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Iran Nuclear Deal

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Iran and six major world powers reached a nuclear deal on Tuesday, capping more than a decade of negotiations with an agreement that could transform the Middle East.

Oil prices fall as Iran nuclear deal looks imminent:Tuesday 14 July 2015. Sanctions have crippled Iran's oil production, halving oil exports and severely limiting new development projects. (SABC) Oil prices dipped early on Tuesday as the market waited for an announcement on a nuclear deal between Iran and six global powers that could see an easing of sanctions against Tehran and a gradual increase in its oil exports. Sources present at the talks in Vienna, Austria, said that an announcement was likely in the early hours of Tuesday.

Iran's semi-official Fars news agency reported that a meeting would be held at 0800 GMT on Tuesday between all parties to discuss a possible final deal, which will curb the country's nuclear work in exchange for lifting sanctions. Front-month U.S. crude futures were trading at $51.62 per barrel at 0145 GMT, down 58 cents. Front-month Brent crude dropped 45 cents to $57.40 a barrel. "Sanctions have crippled Iran's oil production, halving oil exports and severely limiting new development projects. Iran presents constructive solutions to overcome differences:Wednesday 8 July 2015. Iran has presented constructive solutions to overcome the remaining differences. (SABC) Iran has offered "constructive solutions" to resolve disputes in nuclear talks with six major powers, the Iranian Students News Agency (ISNA) reported on Wednesday, but Western officials suggested they had heard nothing new from Tehran.

Iran and the powers are in the last stretch of talks to reach a final agreement to end a more than 12-year standoff over Iran's nuclear program. The aim is to lift sanctions in exchange for at least a decade of curbs on the program. "Iran has presented constructive solutions to overcome the remaining differences. But Western officials indicated they had yet to see substantive new proposals. "I haven't seen anything new from Iran," a Western diplomat close to the talks told Reuters on condition of anonymity.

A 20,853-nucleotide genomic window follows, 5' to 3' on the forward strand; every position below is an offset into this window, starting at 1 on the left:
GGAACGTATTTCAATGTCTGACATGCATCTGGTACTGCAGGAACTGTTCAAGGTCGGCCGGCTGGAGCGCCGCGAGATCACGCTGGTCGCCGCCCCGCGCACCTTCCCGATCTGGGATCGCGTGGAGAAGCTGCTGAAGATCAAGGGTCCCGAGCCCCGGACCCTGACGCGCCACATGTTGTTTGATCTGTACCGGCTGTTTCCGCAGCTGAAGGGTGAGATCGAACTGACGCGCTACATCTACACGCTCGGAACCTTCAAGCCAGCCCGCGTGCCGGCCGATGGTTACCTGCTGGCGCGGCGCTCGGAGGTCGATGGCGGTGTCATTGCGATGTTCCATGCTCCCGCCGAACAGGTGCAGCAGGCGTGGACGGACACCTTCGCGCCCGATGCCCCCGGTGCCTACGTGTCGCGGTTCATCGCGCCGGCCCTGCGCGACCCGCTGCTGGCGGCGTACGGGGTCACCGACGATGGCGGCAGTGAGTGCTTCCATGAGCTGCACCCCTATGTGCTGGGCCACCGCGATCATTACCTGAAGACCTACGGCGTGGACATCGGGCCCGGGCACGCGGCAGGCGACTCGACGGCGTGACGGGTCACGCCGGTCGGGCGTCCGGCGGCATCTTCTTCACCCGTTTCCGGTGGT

Western countries accuse Iran of seeking the capability to build nuclear weapons, while Tehran says its program is peaceful. Iran, world powers reach deal on nuclear program:Friday 3 April 2015. US Secretary of State John Kerry shakes hands with Iran's Foreign Minister Mohammad Jawad Zarif in Switzerland. (REUTERS) Iran has agreed to a framework with world powers that would set parameters for a deal limiting the nuclear programme. After extensive negotiations in Lausanne, Switzerland, the United States and Iran along with China, Russia, France, the United Kingdom and Germany announced an agreement parties believe will block Iran from developing an atomic bomb. In return, the deal would provide Iran with broad relief from crippling sanctions, both international and unilateral, in a phased reciprocal approach. It has been called a historic understanding.

World powers on the same page for once, on the future development of Iran’s nuclear programme, with much political capital invested by the administration of President Barack Obama. In return for Iran’s actions, the international community has agreed to provide Iran with relief from certain sanctions. Iran deal: close but elusive:Thursday 2 April 2015. Iran's Foreign Minister Mohammad Javad Zarif (wearing glasses) told reporters it was the major powers who must budge, not Tehran. (REUTERS) Major powers and Iran stretched marathon talks on Tehran's nuclear program into a second day past their deadline, with diplomats saying prospects for a preliminary agreement were finely balanced between success and collapse in the coming hours.